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Global Times

France won't ban Huawei as relations with China remain 'stable and mature'

Global Times

By Zhang Han Source: Global Times Published: 2020/8/29 17:27:07 Last Updated: 2020/8/29 19:46:09

Chinese State Councilor and Foreign Minister Wang Yi on Friday (French time) met with French President Emmanuel Macron during his ongoing European tour and the two discussed a wide range of topics including co-developing a COVID-19 vaccine and France's pledge not to ban Chinese tech company Huawei.

Wang said that the pressing task is to restart bilateral exchanges in all areas in an orderly manner while keeping regular COVID-19 containment measures in place, including strengthening coordination and cooperation in the research and development of COVID-19 therapeutics and vaccines, the Xinhua News Agency reported Saturday.

Macron said that France highly appreciates China's commitment to making any COVID-19 vaccine it develops a global public good, and is ready to deepen cooperation with China in the fight against the virus and to push for more results in bilateral cooperation in trade, agriculture and other areas. He also said he looked forward to visiting China again at an early date.

After the meeting, Macron told the media that France will not exclude Huawei from its 5G network construction, but will favor European suppliers such as Ericsson and Nokia, Associated Press reported Saturday.

Chinese analysts noted that France has its own pace in dealing with politics, trade and diplomacy. Prioritizing 5G providers within the region is France's response to recent pressure from the US, after the UK excluded Huawei from its network. Macron's pledge shows the country doesn't always dance to the US tune nor has it completely joined its anti-China camp, they said.

Cui Hongjian, director of the Department of European Studies at the China Institute of International Studies, told the Global Times on Saturday that trade and economic ties are the country's stable bond with China and that France also wants a multilateral and stable world as China does, meaning the two countries share common grounds for cooperation despite conflicts in some areas.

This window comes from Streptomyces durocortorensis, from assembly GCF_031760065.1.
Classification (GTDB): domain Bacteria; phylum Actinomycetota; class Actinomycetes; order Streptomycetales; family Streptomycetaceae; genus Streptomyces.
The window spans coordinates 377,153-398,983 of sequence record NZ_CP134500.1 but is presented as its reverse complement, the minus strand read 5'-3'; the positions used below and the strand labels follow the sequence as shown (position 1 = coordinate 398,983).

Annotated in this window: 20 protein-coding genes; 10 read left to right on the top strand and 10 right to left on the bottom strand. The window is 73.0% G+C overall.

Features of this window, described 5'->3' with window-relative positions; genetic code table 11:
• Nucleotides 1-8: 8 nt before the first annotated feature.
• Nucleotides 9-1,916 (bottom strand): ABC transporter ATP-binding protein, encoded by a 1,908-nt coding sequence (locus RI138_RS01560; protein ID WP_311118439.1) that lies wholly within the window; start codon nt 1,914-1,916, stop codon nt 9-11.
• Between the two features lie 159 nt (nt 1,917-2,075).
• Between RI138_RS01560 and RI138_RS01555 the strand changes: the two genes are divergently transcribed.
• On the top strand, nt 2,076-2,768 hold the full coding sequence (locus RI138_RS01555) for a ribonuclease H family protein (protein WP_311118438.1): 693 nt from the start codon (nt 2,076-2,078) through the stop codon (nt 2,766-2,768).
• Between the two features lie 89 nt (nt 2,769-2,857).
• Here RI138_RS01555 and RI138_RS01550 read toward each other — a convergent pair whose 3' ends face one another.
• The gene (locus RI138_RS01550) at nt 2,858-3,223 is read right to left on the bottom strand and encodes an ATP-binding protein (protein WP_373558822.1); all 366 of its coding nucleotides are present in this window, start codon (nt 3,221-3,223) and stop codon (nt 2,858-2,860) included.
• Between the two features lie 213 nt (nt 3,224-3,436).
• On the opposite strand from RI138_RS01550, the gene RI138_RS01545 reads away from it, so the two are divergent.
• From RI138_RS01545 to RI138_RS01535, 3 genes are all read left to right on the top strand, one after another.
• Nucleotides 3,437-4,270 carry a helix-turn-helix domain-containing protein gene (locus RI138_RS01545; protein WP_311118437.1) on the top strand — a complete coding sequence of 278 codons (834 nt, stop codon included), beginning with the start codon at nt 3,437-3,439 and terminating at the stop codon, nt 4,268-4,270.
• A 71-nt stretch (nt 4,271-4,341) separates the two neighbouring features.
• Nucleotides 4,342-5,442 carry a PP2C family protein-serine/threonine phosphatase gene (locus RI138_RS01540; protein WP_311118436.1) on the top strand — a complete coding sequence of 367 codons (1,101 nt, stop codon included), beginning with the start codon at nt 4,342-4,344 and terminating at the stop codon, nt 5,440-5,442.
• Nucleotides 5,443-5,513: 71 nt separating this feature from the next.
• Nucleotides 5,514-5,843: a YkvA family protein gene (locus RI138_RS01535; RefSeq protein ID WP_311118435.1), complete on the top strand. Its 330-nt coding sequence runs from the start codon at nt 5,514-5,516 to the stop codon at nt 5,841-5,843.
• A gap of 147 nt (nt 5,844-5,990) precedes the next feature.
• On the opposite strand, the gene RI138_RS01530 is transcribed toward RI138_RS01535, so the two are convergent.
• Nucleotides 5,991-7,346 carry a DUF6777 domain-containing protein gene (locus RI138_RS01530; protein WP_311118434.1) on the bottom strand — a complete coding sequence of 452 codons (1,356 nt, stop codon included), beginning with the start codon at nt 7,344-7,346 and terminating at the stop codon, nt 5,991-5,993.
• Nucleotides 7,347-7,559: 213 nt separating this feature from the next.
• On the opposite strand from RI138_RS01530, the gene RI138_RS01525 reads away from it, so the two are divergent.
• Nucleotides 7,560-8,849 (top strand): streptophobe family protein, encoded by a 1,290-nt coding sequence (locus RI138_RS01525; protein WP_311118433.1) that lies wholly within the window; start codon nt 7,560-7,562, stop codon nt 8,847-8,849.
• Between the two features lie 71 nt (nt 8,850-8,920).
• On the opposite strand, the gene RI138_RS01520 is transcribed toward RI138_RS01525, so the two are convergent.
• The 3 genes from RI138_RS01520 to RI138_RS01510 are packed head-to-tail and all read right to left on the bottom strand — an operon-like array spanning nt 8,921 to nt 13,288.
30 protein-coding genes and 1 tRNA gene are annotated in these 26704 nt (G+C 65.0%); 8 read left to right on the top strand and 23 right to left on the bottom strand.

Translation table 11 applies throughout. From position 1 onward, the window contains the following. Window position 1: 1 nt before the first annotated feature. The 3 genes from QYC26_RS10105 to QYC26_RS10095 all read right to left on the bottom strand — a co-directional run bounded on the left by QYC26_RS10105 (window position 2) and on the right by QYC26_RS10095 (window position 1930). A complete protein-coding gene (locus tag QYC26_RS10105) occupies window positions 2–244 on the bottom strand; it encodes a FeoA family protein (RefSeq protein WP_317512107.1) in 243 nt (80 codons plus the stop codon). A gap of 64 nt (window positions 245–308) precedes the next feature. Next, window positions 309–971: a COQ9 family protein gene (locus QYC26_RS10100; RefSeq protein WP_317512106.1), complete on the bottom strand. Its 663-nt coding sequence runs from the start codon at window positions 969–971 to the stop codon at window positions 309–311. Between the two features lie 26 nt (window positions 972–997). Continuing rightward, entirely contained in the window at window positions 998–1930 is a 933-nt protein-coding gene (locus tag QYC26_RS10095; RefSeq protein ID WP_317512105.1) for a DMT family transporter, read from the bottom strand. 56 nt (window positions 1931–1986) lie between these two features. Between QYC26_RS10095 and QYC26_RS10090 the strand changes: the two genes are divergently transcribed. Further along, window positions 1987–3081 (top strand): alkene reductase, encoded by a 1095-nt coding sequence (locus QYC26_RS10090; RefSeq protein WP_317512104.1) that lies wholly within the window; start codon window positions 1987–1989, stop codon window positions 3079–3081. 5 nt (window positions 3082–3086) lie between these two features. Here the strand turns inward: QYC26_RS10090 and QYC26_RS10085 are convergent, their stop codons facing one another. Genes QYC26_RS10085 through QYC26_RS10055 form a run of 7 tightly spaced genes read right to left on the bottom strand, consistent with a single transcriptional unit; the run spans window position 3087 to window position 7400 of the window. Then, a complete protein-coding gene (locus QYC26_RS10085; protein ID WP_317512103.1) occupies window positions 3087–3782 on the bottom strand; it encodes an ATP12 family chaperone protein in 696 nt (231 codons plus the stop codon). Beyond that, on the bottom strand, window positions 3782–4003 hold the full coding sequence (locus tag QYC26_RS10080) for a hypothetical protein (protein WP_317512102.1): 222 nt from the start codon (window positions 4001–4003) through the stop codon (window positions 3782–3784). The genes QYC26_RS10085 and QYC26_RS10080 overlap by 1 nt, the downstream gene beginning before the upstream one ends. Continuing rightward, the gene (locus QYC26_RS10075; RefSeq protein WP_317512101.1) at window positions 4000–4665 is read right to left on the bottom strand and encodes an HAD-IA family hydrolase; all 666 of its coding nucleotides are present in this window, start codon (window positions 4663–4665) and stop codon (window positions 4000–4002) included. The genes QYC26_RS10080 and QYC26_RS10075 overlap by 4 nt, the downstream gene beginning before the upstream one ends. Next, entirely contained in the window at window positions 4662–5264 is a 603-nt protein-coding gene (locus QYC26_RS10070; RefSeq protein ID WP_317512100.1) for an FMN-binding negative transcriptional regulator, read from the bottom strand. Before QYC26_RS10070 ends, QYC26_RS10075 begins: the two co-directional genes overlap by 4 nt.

China-France relations have a stable economic basis and both sides want to add stability to a world of uncertainties and to support multilateralism and a rules-based economic system amid US unilateralism and protectionism, Cui said.

China-France trade was worth $58.6 billion in 2019 and the top leaders of the two countries communicated closely on epidemic control and bilateral relations during the past weeks, Xinhua reported.

China's leading position in the global vaccine research and development also helped widen the ground for bilateral cooperation, Cui said.

Cui also noted some elements in China-France and China-Europe relations, including ideological changes inside Europe.

"There is a trend inside Europe that more people are raising ideology issues or using it to differentiate friend and enemy, which contributes to political frictions and is unfavorable to China-France relations," Cui said.

France was first to cut its extradition treaties with the Hong Kong Special Administrative Region after the national security law for Hong Kong was initiated.

France and Europe are more aligned with the US politically, and escalating China-US tensions have prompted European countries to become more explicit in their criticism over conflicts such as Hong Kong-related affairs, Cui said.

But sour relations with China are against the interests of France, which will not completely fall into the US camp, predicted Cui.

During his meeting with Macon, Wang said that Europe is an important force in a multipolar world, and China and Europe have always been partners instead of rivals with their consensus far outweighing differences.

China will continue to encourage Europe to maintain strategic independence in accordance with its own fundamental and long-term interests and to strengthen practical cooperation with Europe, analysts said.

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